The New Art in Serbia 1970-1980: Artists, Groups, Phenomena
In April 1983 – not so very long after the end of the decade which had been the subject of the exhibition - the Museum of Contemporary Art in Belgrade devoted a retrospective to the New Art of the ’Seventies which had developed in Serbia and published an accompanying catalogue, with ample interpretative and documentary material. The most demanding part of the work on this exhibition was done by the museum’s curators: Jasna Tijardović, Jadranka Vinterhalter, and Ljubica Stanivuk. The term ‘The New Art’, in the title of the show, openly implied a link to the ‘expanded concept of art’, whose protagonists in the 1970s included groups and individual artists from Novi Sad, Subotica and Belgrade. This was a rather complex and polycentric art scene, where a number of independent and mutually unrelated art phenomena existed side by side, fostering a range of strikingly heterogeneous approaches and techniques.
The New Art of the early ’seventies in Serbia was characterised by groupings of young artists: Bosch+Bosch from Subotica, Kôd and (Ǝ from Novi Sad, and an informal group of six Belgrade-based authors who came together at an early stage in their careers, to organise the activities of the capital’s Students’ Cultural Centre. As a form of organisation, these groups reflected the common desire of people belonging to the same generation and sharing similar ideas to articulate and put into practice their right to personal artistic and existential views. As a result, the New Art of the ’Seventies in Serbia gave rise to two forms of organisational model: one was the activism of the groups from Vojvodina, whose explicit neo-anarchist socio-political energy ensured that they steered clear of both the advantages and limitations of artistic professionalism; the other was the loosely connected, temporary grouping of the six authors in Belgrade, who had, from the beginning, aspired to build up their own separate individual profiles and positions and gradually achieved this, both in their own country and on the international professional art scene. In addition to this was the emergence of a number of artists from the previous generation, who ventured onto the terrain of The New Art, either after spending an earlier, formative period in isolation or as a result of making a decisive break with their own previous artistic practice.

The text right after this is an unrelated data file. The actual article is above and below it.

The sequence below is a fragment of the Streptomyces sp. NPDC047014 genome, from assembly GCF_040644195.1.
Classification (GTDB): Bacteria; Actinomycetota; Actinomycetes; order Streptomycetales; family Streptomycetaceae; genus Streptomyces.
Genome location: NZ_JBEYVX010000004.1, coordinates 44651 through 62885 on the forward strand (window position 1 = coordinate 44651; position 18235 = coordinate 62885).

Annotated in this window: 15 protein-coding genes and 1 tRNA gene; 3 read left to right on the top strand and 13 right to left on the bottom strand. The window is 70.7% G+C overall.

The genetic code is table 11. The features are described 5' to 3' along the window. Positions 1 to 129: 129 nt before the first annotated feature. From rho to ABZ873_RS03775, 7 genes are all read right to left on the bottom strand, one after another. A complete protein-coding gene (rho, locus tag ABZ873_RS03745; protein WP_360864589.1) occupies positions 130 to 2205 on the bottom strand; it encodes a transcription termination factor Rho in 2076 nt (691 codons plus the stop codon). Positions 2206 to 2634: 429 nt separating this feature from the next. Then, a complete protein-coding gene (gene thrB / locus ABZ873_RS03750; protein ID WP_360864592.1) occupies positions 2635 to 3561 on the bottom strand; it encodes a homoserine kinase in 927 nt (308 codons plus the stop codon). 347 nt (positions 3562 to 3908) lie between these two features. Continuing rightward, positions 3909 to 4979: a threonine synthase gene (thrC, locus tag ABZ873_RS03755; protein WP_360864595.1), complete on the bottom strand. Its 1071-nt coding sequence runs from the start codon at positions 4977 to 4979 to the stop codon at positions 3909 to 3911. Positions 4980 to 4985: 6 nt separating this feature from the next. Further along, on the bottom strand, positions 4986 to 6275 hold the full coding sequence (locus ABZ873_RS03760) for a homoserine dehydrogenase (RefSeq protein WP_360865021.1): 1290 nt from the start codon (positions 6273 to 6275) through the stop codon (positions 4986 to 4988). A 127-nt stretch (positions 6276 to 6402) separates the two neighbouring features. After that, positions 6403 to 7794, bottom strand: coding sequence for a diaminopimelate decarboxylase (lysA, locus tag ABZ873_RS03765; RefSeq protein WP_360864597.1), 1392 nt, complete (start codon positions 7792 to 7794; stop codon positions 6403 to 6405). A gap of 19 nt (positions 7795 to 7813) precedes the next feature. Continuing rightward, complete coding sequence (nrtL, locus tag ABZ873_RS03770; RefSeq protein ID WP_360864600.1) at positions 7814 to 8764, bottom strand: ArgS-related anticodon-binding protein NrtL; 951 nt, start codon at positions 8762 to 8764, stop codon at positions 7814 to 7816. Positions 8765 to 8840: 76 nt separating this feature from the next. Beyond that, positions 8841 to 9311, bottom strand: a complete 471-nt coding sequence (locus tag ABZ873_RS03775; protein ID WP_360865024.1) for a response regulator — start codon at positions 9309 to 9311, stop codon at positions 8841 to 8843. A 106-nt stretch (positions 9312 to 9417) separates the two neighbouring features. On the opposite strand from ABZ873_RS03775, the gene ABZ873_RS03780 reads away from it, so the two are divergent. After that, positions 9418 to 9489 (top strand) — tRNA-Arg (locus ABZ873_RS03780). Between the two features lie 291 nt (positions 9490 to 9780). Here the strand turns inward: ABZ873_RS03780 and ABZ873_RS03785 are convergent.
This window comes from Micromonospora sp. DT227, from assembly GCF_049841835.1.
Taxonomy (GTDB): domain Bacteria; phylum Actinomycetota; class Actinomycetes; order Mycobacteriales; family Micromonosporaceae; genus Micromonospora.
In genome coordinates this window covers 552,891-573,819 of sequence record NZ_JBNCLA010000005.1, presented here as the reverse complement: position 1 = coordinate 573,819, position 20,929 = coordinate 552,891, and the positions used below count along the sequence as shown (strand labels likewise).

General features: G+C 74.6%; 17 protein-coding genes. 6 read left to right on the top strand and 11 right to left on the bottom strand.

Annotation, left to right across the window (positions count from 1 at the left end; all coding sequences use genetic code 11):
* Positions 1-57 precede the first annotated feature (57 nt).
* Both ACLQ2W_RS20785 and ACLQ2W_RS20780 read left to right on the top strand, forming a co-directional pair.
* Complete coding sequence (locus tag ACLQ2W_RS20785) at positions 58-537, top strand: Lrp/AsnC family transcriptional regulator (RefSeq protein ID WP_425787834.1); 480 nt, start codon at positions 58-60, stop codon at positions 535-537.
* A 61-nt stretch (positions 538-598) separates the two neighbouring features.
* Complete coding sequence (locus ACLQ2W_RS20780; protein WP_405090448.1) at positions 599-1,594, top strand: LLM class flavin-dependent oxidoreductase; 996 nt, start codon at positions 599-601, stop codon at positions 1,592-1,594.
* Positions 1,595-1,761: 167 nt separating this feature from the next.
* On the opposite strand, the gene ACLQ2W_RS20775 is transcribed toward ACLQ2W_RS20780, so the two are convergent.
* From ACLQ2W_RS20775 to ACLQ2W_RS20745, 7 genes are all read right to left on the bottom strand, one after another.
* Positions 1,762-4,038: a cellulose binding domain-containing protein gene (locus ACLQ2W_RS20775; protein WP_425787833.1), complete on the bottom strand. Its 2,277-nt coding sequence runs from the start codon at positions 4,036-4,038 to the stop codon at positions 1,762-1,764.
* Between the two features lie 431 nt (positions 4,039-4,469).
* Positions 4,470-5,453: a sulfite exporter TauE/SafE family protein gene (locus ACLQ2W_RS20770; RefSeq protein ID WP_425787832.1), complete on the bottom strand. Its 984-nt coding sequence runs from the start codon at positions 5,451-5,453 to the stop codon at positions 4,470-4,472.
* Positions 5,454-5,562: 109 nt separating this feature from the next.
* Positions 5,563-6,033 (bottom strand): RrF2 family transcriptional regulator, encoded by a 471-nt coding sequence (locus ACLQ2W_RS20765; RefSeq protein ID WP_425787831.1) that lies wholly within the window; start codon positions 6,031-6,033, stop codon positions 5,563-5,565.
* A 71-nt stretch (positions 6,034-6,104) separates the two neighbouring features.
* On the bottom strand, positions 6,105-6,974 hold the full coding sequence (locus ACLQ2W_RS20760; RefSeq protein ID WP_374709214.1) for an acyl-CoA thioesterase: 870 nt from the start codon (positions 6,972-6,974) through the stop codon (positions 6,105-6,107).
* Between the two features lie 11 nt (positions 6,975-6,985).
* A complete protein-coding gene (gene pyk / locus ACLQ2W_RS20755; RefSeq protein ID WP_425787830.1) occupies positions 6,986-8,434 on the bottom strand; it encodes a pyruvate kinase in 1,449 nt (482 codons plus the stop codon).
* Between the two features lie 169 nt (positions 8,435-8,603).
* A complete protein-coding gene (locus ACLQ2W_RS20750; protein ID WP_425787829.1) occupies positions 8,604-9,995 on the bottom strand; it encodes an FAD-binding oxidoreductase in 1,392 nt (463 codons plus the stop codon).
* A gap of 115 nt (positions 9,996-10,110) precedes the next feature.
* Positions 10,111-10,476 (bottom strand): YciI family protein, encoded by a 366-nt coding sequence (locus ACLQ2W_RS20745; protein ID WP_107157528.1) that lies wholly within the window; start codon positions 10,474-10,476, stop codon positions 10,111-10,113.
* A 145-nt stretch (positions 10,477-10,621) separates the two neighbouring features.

Regardless of the respective differences between these groups and individual artists, in terms of their work and earlier development, what bound them all together within the context of the New Art of the ’Seventies, in Serbia, was the common front they presented to the prevailing versions of ‘moderate Modernism’. Zoran Popović, one of the protagonists of the New Art scene in Belgrade, explained those relations and attitudes from his personal standpoint:
‘We realised that we had been virtually anaesthetised by the new dogmas of the status quo, which had become dominated by an unquestionable art practice that had complacently allowed itself to become locked into dialogue with an endless variety of modernist forms. … All life was excluded from this high modernist art.’